Varying packages of funding have been confirmed for bus operators in England, Scotland and Wales as politicians acknowledge the crisis brought on the industry by the coronavirus COVID-19 pandemic.
Scotland’s bus funding first
First to publicly unveil the measures is it taking was the Scottish Government. On Wednesday 25 March, it informed operators in the country that BSOG and concessionary fare reimbursement payments would continue at levels forecast before the crisis.
That, it says, will allow essential services to be maintained and permit continued access, irrespective of passenger numbers, to the £260m that the Scottish Government spends on buses annually.
Coach operators stand to benefit from the Scottish Government’s work with the Convention of Scottish Local Authorities (COSLA). COSLA has issued correspondence and guidance to Scottish LAs to ensure that payments for home-to-school services are maintained while they do not operate.
COSLA is currently working with the Scottish Government on details of that plan. It is to help ensure that operators can provide those services once the pandemic is over. COSLA is also developing guidance for LAs and their partner providers that will assist supported bus services.
England follows up
In England, Secretary of State for Transport Grant Shapps has written to members of the industry confirming that the Department for Transport (DfT) will continue to pay BSOG to English operators “on the basis of estimated service levels before the outbreak.”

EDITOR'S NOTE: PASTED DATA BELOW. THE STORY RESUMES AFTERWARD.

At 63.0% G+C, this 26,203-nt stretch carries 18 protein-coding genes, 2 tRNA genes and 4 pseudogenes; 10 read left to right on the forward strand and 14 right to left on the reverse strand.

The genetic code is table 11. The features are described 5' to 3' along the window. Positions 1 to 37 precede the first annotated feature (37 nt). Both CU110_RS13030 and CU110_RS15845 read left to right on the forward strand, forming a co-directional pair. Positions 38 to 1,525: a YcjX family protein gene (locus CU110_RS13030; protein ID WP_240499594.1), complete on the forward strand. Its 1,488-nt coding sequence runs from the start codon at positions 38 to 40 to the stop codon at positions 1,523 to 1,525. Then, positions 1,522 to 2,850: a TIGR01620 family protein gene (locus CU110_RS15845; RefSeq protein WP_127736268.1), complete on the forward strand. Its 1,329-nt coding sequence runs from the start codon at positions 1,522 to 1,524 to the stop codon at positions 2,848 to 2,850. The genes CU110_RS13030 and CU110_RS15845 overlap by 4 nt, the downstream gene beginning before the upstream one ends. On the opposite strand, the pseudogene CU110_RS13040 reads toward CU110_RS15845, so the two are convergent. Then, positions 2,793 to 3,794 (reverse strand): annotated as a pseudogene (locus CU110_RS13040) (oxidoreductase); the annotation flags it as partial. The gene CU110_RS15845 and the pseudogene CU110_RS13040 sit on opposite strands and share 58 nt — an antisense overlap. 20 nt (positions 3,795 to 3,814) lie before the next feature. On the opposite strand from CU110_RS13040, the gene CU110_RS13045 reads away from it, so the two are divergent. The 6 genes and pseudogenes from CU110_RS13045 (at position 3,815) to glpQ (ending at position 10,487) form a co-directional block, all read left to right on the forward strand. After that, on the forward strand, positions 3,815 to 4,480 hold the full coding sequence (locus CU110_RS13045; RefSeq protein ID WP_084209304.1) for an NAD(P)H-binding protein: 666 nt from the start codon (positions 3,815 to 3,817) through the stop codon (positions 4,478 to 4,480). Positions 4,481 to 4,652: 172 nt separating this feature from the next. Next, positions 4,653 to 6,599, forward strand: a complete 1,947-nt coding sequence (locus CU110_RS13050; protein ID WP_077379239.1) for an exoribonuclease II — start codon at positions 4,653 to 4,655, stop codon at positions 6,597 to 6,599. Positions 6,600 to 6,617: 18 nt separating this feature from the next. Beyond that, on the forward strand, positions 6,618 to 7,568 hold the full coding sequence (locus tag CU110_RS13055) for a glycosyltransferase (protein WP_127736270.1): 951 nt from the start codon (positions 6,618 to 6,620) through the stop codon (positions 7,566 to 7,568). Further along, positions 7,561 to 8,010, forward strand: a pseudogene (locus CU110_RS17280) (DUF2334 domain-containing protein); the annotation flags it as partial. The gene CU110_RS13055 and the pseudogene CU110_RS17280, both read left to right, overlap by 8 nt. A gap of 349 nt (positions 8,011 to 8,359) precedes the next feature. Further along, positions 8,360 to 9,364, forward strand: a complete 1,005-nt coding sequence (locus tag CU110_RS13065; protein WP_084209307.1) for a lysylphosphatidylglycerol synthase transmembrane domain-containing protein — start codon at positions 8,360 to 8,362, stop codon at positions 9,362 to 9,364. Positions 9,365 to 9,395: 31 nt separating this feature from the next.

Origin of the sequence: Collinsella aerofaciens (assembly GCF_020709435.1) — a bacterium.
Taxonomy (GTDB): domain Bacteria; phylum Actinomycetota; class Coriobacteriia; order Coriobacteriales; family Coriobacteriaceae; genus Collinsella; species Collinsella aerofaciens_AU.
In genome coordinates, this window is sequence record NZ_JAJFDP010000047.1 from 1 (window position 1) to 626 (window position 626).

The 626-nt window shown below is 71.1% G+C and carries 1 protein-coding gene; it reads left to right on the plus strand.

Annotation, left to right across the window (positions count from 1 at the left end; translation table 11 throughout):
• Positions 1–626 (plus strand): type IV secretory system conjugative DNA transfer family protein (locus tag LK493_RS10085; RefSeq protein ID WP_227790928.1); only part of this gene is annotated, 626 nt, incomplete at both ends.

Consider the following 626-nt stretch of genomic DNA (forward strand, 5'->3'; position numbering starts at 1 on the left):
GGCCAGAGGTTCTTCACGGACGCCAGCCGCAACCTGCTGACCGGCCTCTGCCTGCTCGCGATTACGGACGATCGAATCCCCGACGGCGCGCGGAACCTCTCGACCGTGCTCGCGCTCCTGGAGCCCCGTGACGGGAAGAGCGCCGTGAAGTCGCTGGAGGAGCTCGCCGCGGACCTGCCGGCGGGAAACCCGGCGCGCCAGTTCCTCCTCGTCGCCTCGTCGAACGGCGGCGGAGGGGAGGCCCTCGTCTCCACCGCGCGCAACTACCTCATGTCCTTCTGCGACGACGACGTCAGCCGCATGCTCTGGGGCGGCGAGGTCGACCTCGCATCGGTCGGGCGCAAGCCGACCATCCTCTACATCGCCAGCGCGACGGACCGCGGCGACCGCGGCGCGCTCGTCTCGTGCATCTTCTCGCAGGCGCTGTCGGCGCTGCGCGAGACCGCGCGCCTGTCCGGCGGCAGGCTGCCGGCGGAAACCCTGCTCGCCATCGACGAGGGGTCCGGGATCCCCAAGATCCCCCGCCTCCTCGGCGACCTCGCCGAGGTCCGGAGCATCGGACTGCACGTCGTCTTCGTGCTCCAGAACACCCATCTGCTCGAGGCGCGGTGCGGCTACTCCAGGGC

DfT is also writing to every English LA outside London to urge continuation of payments for tendered services and concessionary fare reimbursement at levels based on the position before the outbreak.
That move follows a Procurement Policy Note (PPN) issued by the Cabinet Office that urged LAs to continue to pay “at risk” suppliers while service delivery is disrupted. The PPN included a reference to home-to-school transport, but the subsequent letter from Mr Shapps does not.
Mr Shapps adds that he has asked officials and Buses Minister Baroness Vere “to continue to work closely with the sector to understand what the ongoing risks and issues are and how they could be addressed.”
However, he sounded a warning that as part of the agreement, operators are expected to “continue to provide appropriate service levels for key workers, most particularly to hospitals.” Ensuring that buses are not heavily loaded due to reduced timetables is also imperative.
Additionally, Mr Shapps expects operators to do their utmost to provide the services that LAs consider are required, and that communications with LAs and passengers are “first class.”
‘Hardship fund’ for Welsh operators
In Wales, the Welsh Government announced on Sunday (29 March) that a hardship fund for bus operators has been established. It is part of a £69m package of support for public transport in the country.
Payments will be made monthly up-front for three months. The funding temporarily replaces existing monies provided through the Bus Services Support Grant and mandatory concessionary fares and MyTravelPass reimbursement.
Minister for Economy, Transport and North Wales Ken Skates says that the fund will allow operators to continue to deliver services and pay employees and suppliers.
The Welsh Government is now working with the industry “to develop a comprehensive package of measures to secure an efficient, sustainable and robust bus network.”
In return, operators are expected to continue to provide a timetabled service. All NHS staff in Wales will receive free bus travel.